Overture Center funding not sitting well with Soglin
Budget amendment proposed $1M payment to Overture Center
MADISON, Wis. — A Madison budget battle is brewing over the Overture Center.
Mayor Paul Soglin and the Madison Common Council are at odds over $1 million of the city’s budget. Soglin said that money is borrowed and shouldn’t be used.
Soglin pulled out props Monday to demonstrate how premiums work. He referenced a number of handouts, all citing reasons not to pull from that pot when budgeting.
The Madison Common Council proposed a number of amendments to the mayor’s budget, one of which includes a $1 million payment to the Overture Center.
Soglin explained that using borrowed money to cover that expense would leave the city with more debt in the future, and he believes the proposal is irresponsible. The mayor said the money has to come out of the operating budget.
“Borrowed money going into the operating budget? It is unacceptable. It’s a recipe for disaster,” Soglin said.
The Madison Common Council proposed a number of amendments to the mayor’s budget, one of which includes a $1 million payment to the Overture Center. Soglin said the council plans to pay from borrowed money, and he insists it has to come out of the operating budget.17090426
“They have the obligation, they have the responsibility, to propose the cuts and say where it’s coming from,” Soglin said.
Soglin said he doesn’t expect premium payments to keep up in the future unless the economy improves. He said if the council members are going to vote to spend temporary money, he would like to see it spent on other items that have been cut.
“If you’re going to do something foolish like that, at least do it for your own services,” Soglin said.
Those in favor of funding the Overture Center with city dollars say it doesn’t have to be a choice between the arts and other city services. Alderman Mark Clear, who represents District 19, disagrees with the mayor’s view, and he said the use of any money in the budget should not be limited.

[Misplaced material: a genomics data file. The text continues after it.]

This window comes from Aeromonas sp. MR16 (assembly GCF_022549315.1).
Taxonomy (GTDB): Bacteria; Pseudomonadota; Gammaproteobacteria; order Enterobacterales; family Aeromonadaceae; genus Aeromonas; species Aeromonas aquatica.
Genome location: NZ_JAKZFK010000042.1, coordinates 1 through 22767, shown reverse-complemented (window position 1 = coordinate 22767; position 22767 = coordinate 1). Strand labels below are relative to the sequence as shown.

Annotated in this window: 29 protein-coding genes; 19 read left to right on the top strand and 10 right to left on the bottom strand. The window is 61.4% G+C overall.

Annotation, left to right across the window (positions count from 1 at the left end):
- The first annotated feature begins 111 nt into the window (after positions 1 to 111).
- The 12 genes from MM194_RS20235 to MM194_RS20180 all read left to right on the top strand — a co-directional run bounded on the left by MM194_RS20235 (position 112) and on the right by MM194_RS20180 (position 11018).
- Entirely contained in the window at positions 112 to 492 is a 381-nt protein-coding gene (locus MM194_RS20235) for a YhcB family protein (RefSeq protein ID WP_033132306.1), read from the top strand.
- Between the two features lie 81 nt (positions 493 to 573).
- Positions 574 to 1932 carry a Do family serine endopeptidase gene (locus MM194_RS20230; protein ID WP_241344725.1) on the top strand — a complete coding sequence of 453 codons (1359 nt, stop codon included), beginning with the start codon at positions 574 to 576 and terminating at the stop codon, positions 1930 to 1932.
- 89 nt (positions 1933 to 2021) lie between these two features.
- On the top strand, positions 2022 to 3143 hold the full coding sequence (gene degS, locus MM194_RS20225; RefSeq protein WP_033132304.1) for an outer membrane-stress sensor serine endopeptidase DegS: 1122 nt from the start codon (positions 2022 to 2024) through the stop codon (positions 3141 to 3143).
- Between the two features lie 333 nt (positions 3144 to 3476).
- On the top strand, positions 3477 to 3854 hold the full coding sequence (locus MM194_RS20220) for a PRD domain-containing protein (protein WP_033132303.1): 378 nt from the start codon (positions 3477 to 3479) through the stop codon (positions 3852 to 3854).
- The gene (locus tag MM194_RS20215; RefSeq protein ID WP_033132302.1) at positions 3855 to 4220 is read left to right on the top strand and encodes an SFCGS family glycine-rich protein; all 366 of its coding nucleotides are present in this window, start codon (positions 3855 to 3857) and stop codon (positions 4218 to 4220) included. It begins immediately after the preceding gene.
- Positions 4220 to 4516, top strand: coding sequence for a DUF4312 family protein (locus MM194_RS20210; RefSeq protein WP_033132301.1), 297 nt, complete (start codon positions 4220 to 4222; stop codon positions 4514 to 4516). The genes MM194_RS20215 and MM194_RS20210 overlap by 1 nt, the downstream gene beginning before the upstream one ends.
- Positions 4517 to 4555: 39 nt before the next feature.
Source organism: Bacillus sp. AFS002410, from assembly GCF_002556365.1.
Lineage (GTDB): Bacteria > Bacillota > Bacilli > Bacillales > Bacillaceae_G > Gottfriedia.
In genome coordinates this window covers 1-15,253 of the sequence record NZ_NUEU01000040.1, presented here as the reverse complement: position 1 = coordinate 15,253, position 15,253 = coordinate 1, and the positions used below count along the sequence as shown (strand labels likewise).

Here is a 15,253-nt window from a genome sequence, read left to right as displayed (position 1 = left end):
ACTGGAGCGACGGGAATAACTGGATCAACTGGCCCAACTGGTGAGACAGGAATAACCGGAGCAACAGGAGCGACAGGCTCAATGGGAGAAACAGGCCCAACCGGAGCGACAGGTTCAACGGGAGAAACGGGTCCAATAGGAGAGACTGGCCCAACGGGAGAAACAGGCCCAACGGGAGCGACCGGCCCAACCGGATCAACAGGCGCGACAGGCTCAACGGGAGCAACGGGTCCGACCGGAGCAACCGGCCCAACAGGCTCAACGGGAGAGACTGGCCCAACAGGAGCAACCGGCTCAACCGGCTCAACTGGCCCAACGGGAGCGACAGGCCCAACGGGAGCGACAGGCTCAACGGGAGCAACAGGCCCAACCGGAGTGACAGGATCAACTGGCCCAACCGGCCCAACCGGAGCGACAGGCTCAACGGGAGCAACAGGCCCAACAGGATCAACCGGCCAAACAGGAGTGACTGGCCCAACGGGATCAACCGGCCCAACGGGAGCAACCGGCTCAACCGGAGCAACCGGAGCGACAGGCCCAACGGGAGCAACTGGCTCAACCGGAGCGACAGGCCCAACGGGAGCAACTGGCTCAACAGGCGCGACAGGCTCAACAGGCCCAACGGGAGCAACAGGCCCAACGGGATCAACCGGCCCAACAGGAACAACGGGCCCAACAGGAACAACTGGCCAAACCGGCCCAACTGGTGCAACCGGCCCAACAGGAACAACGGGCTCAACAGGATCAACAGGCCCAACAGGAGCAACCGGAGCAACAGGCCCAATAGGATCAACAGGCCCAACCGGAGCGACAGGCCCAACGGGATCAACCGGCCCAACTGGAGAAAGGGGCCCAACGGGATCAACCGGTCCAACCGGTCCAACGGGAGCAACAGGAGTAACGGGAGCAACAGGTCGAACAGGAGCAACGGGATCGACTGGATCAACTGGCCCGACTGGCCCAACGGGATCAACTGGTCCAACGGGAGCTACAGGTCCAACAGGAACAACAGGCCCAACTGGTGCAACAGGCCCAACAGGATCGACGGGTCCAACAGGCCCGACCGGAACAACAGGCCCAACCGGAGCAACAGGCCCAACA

“It’s not like there is certain money that is set aside for only certain purposes,” Clear said. “So it’s a pooling of resources, just like all of the other things that the city does.”
Clear said the Overture Center attracts significant revenue to the city, and not supporting that economic boost could make some of Soglin’s top concerns even worse.
“That will result in further budget problems, further exacerbation of social problems, and you get into a cycle of that,” Clear said.
Overture Center President and CEO Ted DeDee said the city made a commitment to help fund the center for at least a decade. Soglin said that agreement does not span Madison Common Council terms.
“It would be irresponsible for us to go back to our donors and say, ‘The city is not living up to its commitments. We want you to make up the difference,'” DeDee said.
DeDee said a lack of city funding wouldn’t shut the Overture Center down, but he said he can’t completely rely on donations to keep it operating.
“Taking money from Overture helps to reduce Overture’s ability to help the city in its own economic pursuits,” DeDee said.
“If push comes to shove, the mayor is probably going to veto the budget,” Clear said.
According to Clear, Soglin tried to cut funding for the Overture Center during last budget session, but the Madison Common Council managed to restore $1.85 million in funding from the city budget. Before that, the city’s contribution was around $1.4 million.